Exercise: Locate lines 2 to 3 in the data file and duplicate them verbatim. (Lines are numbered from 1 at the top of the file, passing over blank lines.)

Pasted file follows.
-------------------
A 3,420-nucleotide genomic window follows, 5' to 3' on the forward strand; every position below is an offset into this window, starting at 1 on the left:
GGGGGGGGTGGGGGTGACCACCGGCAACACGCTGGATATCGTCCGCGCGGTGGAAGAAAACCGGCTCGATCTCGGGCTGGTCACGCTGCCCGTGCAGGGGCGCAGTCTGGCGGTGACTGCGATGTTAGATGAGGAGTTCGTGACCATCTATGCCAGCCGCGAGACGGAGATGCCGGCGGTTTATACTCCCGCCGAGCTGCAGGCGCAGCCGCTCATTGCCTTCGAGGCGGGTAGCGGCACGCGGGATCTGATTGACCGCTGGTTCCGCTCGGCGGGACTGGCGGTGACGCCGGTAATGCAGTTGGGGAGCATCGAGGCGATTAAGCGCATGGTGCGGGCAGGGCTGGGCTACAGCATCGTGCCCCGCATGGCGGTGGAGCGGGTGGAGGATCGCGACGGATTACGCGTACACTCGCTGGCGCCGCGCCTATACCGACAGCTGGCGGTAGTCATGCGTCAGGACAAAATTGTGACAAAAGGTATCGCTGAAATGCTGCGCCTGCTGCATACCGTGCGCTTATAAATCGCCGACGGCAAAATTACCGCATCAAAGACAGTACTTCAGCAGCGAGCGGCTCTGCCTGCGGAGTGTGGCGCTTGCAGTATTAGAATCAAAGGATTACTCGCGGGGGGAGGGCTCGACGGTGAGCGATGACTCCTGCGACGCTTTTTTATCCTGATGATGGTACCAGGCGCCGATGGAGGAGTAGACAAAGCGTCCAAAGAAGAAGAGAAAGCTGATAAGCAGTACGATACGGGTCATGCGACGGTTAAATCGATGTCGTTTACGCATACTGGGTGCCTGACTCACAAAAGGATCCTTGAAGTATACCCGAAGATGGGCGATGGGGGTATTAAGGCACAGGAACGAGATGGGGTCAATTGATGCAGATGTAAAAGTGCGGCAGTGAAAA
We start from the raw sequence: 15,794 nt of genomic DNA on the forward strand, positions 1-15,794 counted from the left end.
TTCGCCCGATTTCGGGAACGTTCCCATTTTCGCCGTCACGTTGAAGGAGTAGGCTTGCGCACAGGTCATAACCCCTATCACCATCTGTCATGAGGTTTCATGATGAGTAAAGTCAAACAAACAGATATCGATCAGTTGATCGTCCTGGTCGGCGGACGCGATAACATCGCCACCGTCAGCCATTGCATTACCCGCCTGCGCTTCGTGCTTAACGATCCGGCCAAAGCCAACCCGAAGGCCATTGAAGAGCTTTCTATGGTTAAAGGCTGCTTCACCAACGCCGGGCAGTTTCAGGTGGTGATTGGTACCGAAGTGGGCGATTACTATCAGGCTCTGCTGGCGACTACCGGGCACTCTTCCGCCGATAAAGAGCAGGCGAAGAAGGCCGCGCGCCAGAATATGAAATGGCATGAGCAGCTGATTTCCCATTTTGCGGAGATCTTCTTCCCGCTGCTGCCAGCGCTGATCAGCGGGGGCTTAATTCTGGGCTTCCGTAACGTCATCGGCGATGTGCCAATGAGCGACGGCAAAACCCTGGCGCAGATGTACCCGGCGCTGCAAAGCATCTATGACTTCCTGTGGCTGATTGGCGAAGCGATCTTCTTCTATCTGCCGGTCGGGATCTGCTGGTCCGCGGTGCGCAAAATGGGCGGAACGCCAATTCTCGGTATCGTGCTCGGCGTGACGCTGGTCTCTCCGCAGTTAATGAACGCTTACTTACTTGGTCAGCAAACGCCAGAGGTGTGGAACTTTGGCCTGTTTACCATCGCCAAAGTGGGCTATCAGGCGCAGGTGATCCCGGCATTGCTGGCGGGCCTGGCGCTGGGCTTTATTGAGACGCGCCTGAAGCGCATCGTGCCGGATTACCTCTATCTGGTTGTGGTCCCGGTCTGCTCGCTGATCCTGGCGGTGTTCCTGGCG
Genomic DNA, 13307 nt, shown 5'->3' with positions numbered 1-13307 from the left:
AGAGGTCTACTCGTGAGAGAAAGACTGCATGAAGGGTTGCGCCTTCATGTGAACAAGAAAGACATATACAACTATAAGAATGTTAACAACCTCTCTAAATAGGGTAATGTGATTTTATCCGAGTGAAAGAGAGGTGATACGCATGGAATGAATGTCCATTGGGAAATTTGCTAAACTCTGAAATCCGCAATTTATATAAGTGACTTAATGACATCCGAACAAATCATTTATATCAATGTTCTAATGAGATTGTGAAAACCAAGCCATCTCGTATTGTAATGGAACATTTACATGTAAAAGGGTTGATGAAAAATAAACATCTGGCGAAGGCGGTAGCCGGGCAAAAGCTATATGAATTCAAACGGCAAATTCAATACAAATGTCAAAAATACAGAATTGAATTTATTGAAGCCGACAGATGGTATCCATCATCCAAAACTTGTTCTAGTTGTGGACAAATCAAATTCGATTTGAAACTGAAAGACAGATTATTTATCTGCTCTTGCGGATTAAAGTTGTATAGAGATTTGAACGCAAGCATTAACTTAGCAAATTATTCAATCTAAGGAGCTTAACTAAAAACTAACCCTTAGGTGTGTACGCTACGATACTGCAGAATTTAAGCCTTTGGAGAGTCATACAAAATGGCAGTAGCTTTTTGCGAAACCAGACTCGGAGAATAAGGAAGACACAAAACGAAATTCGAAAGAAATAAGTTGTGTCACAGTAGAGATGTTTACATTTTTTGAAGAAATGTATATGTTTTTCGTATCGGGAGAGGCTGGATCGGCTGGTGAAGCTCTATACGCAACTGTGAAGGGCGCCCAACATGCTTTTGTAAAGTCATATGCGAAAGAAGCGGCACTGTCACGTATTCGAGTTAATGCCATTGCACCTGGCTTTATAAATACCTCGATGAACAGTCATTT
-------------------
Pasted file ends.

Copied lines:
GGGGGGGGTGGGGGTGACCACCGGCAACACGCTGGATATCGTCCGCGCGGTGGAAGAAAACCGGCTCGATCTCGGGCTGGTCACGCTGCCCGTGCAGGGGCGCAGTCTGGCGGTGACTGCGATGTTAGATGAGGAGTTCGTGACCATCTATGCCAGCCGCGAGACGGAGATGCCGGCGGTTTATACTCCCGCCGAGCTGCAGGCGCAGCCGCTCATTGCCTTCGAGGCGGGTAGCGGCACGCGGGATCTGATTGACCGCTGGTTCCGCTCGGCGGGACTGGCGGTGACGCCGGTAATGCAGTTGGGGAGCATCGAGGCGATTAAGCGCATGGTGCGGGCAGGGCTGGGCTACAGCATCGTGCCCCGCATGGCGGTGGAGCGGGTGGAGGATCGCGACGGATTACGCGTACACTCGCTGGCGCCGCGCCTATACCGACAGCTGGCGGTAGTCATGCGTCAGGACAAAATTGTGACAAAAGGTATCGCTGAAATGCTGCGCCTGCTGCATACCGTGCGCTTATAAATCGCCGACGGCAAAATTACCGCATCAAAGACAGTACTTCAGCAGCGAGCGGCTCTGCCTGCGGAGTGTGGCGCTTGCAGTATTAGAATCAAAGGATTACTCGCGGGGGGAGGGCTCGACGGTGAGCGATGACTCCTGCGACGCTTTTTTATCCTGATGATGGTACCAGGCGCCGATGGAGGAGTAGACAAAGCGTCCAAAGAAGAAGAGAAAGCTGATAAGCAGTACGATACGGGTCATGCGACGGTTAAATCGATGTCGTTTACGCATACTGGGTGCCTGACTCACAAAAGGATCCTTGAAGTATACCCGAAGATGGGCGATGGGGGTATTAAGGCACAGGAACGAGATGGGGTCAATTGATGCAGATGTAAAAGTGCGGCAGTGAAAA
We start from the raw sequence: 15,794 nt of genomic DNA on the forward strand, positions 1-15,794 counted from the left end.